• How Much Does It Cost to Trademark a Blog Name?

The USPTO trademark filing fee costs between $225 and $400. If you need an extension or have to file an amendment, you'll have to pay more.

  • How Long Does It Take to Trademark a Blog Name?

When you file online, the application takes as little as 90 minutes. You'll receive a response to your application within six months. You'll probably receive an approval within a year.

Trademarks last for 10 years. You can renew them every 10 years indefinitely.

  • Should I Hire a Lawyer?

If your trademark case isn't straightforward, hire a lawyer. Trademark specialists charge around $125 to $300 per hour. This equals about $500 to $2,000 in legal fees, in addition to the standard trademark registration fee.

Steps to Trademark a Blog Name

1.     Do a Trademark Search

Check for your blog name in the USPTO TESS database. If it already appears, you can't apply for a trademark.

2.     File a Trademark Application

Submit your trademark application through the USPTO's Trademark Electronic Application System (TEAS) and pay the filing fee. The application includes the following: Basis for Application: If you already use your blog name, check "use in commerce." If you plan to launch the blog soon, check "intent to use."

  • Identification of the Class of Goods or Services: Blogs are in Class 041.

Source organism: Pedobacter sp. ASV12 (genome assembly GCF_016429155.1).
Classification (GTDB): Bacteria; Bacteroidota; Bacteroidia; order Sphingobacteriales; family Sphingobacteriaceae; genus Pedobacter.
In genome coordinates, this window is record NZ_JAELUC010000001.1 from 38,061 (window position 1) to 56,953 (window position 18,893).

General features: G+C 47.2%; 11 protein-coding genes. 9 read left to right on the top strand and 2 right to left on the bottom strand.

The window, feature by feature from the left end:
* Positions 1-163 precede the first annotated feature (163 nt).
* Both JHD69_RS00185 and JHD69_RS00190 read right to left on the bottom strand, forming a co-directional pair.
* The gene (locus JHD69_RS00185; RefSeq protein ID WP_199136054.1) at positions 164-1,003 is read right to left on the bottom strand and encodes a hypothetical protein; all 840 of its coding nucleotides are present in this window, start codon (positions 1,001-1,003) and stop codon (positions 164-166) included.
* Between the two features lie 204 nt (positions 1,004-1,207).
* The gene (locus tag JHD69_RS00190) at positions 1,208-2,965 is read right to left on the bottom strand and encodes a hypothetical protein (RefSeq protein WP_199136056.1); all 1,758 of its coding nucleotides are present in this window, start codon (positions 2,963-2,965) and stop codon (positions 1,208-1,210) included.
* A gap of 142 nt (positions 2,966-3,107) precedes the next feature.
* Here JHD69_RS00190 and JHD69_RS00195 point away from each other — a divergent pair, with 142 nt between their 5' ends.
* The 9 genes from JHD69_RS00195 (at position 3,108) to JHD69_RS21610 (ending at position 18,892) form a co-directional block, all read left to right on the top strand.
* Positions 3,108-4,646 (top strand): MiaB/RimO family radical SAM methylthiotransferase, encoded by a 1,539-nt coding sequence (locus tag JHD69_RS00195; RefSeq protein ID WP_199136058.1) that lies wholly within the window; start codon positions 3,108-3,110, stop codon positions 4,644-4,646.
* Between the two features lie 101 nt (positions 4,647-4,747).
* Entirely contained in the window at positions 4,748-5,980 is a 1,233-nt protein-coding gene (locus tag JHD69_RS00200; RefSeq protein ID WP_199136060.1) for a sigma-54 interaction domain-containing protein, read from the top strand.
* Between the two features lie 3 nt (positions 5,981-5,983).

• Description of the Goods or Services: Describe your blog and its purpose.
  • Identification of the Mark: List either the name or include a stylized version of the name.
  • Information About the Applicant: List your name and mailing address. If you're filing as a company, list your business name instead.
  • Declaration: Sign this to indicate that you've filed the application truthfully.
  • Specimen: If you checked "use in commerce," submit an image of your blog header, along with the URL.

3. File Trademark Maintenance Documents

Submit trademark maintenance documents with the USPTO regularly. You'll need to do this five years after the original trademark registration date. You can apply for a renewal 10 years after the original registration date and again every 10 years thereafter.

If you need help with trademarking a blog name, you can post your question or concern on UpCounsel's marketplace. UpCounsel accepts only the top 5 percent of lawyers to its site. Lawyers on UpCounsel come from law schools such as Harvard Law and Yale Law and average 14 years of legal experience, including work with or on behalf of companies like Google, Menlo Ventures, and Airbnb.